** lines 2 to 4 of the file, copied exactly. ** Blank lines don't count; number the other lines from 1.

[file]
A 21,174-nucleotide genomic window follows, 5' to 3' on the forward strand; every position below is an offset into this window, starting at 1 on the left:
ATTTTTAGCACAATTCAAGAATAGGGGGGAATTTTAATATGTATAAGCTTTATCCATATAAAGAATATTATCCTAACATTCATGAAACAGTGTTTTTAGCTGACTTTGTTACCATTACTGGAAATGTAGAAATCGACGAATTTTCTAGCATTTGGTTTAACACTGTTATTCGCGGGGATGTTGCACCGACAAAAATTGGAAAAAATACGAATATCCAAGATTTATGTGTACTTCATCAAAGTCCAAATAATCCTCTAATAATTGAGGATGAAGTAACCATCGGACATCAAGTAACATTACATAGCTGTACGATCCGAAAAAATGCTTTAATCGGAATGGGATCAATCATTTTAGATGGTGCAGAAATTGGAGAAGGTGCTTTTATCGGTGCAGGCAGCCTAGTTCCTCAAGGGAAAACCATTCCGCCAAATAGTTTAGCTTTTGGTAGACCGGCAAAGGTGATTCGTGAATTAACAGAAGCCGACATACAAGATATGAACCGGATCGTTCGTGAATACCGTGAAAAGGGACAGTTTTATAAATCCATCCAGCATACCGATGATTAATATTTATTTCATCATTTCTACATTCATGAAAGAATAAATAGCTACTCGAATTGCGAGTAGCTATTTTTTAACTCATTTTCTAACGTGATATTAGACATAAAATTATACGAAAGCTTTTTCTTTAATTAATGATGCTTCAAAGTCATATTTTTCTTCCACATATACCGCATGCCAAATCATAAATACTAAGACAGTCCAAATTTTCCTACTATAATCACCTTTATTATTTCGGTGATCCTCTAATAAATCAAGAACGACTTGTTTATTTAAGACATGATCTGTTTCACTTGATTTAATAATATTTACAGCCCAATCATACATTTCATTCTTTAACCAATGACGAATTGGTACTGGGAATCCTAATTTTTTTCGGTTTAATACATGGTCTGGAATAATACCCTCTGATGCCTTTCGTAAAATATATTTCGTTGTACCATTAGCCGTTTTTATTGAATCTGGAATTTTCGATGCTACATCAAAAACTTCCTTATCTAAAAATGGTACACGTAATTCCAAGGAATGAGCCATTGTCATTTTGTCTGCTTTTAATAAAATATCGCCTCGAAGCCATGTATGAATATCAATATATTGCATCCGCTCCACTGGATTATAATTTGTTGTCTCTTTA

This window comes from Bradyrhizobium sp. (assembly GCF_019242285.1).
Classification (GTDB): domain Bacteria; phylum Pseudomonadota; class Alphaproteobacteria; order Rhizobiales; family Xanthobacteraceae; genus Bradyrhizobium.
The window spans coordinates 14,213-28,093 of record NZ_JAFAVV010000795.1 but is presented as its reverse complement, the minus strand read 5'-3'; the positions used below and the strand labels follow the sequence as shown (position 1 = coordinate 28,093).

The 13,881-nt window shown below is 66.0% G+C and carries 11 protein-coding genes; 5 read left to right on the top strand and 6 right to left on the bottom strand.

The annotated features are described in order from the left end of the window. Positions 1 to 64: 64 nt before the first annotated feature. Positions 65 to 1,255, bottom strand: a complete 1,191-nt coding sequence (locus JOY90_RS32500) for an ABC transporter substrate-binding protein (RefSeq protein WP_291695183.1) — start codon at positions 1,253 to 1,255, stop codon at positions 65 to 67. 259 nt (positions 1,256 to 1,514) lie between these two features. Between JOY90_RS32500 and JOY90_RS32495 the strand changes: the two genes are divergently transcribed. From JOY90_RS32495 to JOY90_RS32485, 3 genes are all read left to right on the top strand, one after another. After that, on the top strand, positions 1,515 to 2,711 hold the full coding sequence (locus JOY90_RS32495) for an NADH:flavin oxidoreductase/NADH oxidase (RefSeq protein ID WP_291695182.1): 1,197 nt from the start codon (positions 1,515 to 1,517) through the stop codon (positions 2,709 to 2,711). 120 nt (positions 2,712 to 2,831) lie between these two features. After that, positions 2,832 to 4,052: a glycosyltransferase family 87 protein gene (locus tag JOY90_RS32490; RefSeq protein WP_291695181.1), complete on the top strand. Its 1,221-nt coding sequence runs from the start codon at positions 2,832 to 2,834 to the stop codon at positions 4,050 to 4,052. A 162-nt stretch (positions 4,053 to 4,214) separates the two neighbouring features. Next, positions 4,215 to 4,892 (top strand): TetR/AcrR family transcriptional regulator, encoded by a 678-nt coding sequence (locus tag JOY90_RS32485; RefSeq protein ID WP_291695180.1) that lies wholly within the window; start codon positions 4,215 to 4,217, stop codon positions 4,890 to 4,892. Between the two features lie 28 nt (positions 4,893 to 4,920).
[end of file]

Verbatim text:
ATTTTTAGCACAATTCAAGAATAGGGGGGAATTTTAATATGTATAAGCTTTATCCATATAAAGAATATTATCCTAACATTCATGAAACAGTGTTTTTAGCTGACTTTGTTACCATTACTGGAAATGTAGAAATCGACGAATTTTCTAGCATTTGGTTTAACACTGTTATTCGCGGGGATGTTGCACCGACAAAAATTGGAAAAAATACGAATATCCAAGATTTATGTGTACTTCATCAAAGTCCAAATAATCCTCTAATAATTGAGGATGAAGTAACCATCGGACATCAAGTAACATTACATAGCTGTACGATCCGAAAAAATGCTTTAATCGGAATGGGATCAATCATTTTAGATGGTGCAGAAATTGGAGAAGGTGCTTTTATCGGTGCAGGCAGCCTAGTTCCTCAAGGGAAAACCATTCCGCCAAATAGTTTAGCTTTTGGTAGACCGGCAAAGGTGATTCGTGAATTAACAGAAGCCGACATACAAGATATGAACCGGATCGTTCGTGAATACCGTGAAAAGGGACAGTTTTATAAATCCATCCAGCATACCGATGATTAATATTTATTTCATCATTTCTACATTCATGAAAGAATAAATAGCTACTCGAATTGCGAGTAGCTATTTTTTAACTCATTTTCTAACGTGATATTAGACATAAAATTATACGAAAGCTTTTTCTTTAATTAATGATGCTTCAAAGTCATATTTTTCTTCCACATATACCGCATGCCAAATCATAAATACTAAGACAGTCCAAATTTTCCTACTATAATCACCTTTATTATTTCGGTGATCCTCTAATAAATCAAGAACGACTTGTTTATTTAAGACATGATCTGTTTCACTTGATTTAATAATATTTACAGCCCAATCATACATTTCATTCTTTAACCAATGACGAATTGGTACTGGGAATCCTAATTTTTTTCGGTTTAATACATGGTCTGGAATAATACCCTCTGATGCCTTTCGTAAAATATATTTCGTTGTACCATTAGCCGTTTTTATTGAATCTGGAATTTTCGATGCTACATCAAAAACTTCCTTATCTAAAAATGGTACACGTAATTCCAAGGAATGAGCCATTGTCATTTTGTCTGCTTTTAATAAAATATCGCCTCGAAGCCATGTATGAATATCAATATATTGCATCCGCTCCACTGGATTATAATTTGTTGTCTCTTTA

This window comes from Bradyrhizobium sp. (assembly GCF_019242285.1).
Classification (GTDB): domain Bacteria; phylum Pseudomonadota; class Alphaproteobacteria; order Rhizobiales; family Xanthobacteraceae; genus Bradyrhizobium.